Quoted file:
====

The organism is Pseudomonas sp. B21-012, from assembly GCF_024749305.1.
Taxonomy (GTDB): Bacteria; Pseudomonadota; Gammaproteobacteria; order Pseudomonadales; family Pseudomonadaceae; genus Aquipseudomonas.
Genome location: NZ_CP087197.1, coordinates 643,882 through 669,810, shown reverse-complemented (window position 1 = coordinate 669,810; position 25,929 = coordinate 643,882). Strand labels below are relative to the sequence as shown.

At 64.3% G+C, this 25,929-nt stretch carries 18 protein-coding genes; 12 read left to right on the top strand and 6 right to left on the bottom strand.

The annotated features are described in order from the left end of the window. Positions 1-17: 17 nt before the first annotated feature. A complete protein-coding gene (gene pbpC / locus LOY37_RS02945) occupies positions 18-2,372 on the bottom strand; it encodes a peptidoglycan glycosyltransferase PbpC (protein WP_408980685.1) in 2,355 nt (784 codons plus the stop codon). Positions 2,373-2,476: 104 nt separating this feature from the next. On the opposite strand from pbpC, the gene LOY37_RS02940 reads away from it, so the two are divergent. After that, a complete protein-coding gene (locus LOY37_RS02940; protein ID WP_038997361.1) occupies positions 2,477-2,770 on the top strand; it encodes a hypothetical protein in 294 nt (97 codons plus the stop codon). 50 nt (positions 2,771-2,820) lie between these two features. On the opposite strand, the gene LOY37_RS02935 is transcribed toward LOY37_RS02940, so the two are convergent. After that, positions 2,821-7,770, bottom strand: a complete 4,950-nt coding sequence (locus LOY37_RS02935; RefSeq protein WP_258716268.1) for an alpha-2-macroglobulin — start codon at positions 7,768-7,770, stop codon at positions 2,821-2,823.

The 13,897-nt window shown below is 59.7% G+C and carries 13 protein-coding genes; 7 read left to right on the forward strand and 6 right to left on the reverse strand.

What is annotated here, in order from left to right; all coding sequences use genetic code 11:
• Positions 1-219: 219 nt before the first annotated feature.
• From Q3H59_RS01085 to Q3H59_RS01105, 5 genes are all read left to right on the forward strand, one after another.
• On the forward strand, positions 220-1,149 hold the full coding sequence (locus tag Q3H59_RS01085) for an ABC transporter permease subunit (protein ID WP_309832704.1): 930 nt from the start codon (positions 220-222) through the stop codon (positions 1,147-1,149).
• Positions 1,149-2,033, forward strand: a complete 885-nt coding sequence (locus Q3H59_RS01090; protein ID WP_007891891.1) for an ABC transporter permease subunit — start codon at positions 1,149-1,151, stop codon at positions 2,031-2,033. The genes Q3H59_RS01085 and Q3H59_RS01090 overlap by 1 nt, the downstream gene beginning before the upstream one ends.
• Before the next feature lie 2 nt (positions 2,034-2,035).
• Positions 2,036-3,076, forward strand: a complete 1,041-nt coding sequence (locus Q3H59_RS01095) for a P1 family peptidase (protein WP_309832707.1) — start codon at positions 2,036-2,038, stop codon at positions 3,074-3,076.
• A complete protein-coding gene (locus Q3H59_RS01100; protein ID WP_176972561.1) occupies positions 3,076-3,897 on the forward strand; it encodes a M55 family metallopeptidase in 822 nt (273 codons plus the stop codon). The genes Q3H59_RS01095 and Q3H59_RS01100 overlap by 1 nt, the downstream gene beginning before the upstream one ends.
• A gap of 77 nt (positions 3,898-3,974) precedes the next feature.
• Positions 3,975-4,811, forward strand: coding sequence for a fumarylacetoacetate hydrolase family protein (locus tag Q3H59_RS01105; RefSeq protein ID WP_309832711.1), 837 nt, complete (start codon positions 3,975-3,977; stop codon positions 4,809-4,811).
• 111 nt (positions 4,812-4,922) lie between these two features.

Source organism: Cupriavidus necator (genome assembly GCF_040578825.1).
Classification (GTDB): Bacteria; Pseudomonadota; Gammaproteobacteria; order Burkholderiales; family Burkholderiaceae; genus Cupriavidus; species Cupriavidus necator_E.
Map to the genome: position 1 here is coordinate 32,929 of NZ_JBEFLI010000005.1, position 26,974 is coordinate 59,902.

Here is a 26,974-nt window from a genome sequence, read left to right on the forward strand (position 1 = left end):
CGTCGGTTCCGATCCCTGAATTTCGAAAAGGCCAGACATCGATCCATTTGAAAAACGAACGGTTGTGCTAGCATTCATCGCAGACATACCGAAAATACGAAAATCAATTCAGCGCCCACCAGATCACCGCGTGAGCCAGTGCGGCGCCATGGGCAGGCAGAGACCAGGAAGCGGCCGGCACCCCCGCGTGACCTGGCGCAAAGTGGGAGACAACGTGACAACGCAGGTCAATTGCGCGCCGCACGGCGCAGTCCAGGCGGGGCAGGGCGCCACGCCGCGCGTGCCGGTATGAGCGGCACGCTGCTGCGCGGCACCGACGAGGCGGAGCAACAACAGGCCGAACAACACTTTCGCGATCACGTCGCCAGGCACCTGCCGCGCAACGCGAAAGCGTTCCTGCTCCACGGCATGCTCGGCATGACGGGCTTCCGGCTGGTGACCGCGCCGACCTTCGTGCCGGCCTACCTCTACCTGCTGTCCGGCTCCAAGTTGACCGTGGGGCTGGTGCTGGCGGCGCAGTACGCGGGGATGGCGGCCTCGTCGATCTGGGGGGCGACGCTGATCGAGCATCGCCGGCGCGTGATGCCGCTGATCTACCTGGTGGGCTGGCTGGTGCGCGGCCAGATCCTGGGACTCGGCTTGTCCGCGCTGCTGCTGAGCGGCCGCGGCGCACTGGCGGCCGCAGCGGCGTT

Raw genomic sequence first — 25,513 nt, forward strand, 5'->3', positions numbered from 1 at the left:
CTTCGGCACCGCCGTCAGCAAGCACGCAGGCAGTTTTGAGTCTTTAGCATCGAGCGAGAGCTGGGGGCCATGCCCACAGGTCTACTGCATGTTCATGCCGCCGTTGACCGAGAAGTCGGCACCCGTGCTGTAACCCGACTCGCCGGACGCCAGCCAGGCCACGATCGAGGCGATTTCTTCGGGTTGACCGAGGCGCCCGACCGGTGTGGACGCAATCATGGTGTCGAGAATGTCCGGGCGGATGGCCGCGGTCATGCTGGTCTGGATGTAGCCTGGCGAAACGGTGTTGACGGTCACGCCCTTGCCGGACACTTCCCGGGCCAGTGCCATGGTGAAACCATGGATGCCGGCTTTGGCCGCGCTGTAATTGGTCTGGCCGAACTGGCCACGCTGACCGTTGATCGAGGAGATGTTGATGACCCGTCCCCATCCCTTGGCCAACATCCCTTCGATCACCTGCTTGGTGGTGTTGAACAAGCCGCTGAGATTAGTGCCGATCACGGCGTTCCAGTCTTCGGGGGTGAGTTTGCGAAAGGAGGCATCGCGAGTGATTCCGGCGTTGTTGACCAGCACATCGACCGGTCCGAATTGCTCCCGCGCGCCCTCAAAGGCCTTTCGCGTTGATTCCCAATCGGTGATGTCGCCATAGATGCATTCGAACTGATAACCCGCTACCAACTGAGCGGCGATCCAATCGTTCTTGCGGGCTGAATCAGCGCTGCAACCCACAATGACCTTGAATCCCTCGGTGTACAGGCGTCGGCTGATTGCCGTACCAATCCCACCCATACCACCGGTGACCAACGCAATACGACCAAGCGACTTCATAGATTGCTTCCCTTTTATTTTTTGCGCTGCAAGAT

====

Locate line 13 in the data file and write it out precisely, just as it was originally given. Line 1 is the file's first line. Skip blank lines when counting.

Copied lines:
• Positions 2,036-3,076, forward strand: a complete 1,041-nt coding sequence (locus Q3H59_RS01095) for a P1 family peptidase (protein WP_309832707.1) — start codon at positions 2,036-2,038, stop codon at positions 3,074-3,076.